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Marcus Rashford has indeed made the case for decent welfare

Summary:
It does happen occasionally, we find ourselves agreeing with a Guardian headline:What Tories fear about Marcus Rashford: he's made the case for decent welfareWe’re not sure about the fear there, we think that should be striking into different hearts, those of the Guardian reading classes:The footballer and food poverty campaigner Marcus Rashford is among those calling for the April cut to be reversed, a recognition that food parcels are merely sticking plasters over the deeper and more enduring problemFor what we’re seeing is what government provision is actually like. The government, the state, decides to go out and provide food. What turns up is boxes of such wizened paucity as to shame a Soviet ration shop. Further, we all see this as we can all see what we ourselves can go and buy in

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It does happen occasionally, we find ourselves agreeing with a Guardian headline:

What Tories fear about Marcus Rashford: he's made the case for decent welfare

We’re not sure about the fear there, we think that should be striking into different hearts, those of the Guardian reading classes:

The footballer and food poverty campaigner Marcus Rashford is among those calling for the April cut to be reversed, a recognition that food parcels are merely sticking plasters over the deeper and more enduring problem

For what we’re seeing is what government provision is actually like. The government, the state, decides to go out and provide food. What turns up is boxes of such wizened paucity as to shame a Soviet ration shop. Further, we all see this as we can all see what we ourselves can go and buy in the free market at the same cost. £30 doesn’t provide a cornucopian bounty - even if by historical standards it does - but £30 is half the usual weekly food bill for a household. It’s clear and obvious to all that we can spend money better than the government does - because for £30 we can get more than a slice of cheese and a handful of apples.

That is, decent welfare provides the wherewithal, the resources, to be able to access the extant supply system provided out there in the market.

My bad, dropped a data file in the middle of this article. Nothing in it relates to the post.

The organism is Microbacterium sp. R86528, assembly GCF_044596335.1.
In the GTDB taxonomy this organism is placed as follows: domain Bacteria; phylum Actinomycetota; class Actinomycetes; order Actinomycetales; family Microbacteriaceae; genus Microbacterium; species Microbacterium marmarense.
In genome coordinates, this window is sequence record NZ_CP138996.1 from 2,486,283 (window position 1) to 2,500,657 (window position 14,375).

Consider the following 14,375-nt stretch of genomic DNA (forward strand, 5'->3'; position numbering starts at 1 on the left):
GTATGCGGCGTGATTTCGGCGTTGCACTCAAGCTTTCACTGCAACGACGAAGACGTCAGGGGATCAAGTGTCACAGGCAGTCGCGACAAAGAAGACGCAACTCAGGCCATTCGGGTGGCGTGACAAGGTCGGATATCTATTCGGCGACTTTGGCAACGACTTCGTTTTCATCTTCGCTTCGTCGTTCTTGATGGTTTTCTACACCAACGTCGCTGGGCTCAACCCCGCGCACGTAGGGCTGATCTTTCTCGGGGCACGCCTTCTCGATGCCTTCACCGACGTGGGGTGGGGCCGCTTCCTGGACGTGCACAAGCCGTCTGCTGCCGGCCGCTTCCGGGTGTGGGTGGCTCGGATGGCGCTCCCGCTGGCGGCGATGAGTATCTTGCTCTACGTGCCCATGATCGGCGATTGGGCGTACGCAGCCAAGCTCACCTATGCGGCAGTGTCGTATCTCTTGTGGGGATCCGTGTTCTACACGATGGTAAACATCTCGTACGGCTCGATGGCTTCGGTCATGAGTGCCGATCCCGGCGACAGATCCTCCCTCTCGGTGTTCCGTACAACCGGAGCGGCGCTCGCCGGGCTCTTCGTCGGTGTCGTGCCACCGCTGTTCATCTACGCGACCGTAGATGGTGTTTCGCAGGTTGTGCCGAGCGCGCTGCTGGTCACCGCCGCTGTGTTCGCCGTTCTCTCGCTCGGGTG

That is, housing benefit not council or “affordable” housing. Health care insurance not government provision through the NHS - and no, not the American system but some flavour of German, French, Singapore, and so on. School vouchers not state schools. Welfare being a manner of financing access to goods and services, not the provision of goods and services directly.

Of course, such decent welfare would strike the fear of God into the Guardian reading classes as they all make their living from the opposite. It’s entirely true that the government food parcels are a ghastly waste of money, an expensive delivery of not enough to choke a cockroach. It’s that very insight that gives us the clue to how to provide that decent welfare.

By, you know, firing the entirety of the Guardian reading classes and delivering that welfare simply by financial transfers, not the government delivery of goods and services.

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Tim Worstall
Tim Worstall is a British-born writer and Senior Fellow of the Adam Smith Institute. Worstall is a regular contributor to Forbes and the Register. He has also written for the Guardian, the New York Times, PandoDaily, the Daily Telegraph blogs, the Times, and The Wall Street Journal. In 2010 his blog was listed as one of the top 100 UK political blogs by Total Politics.

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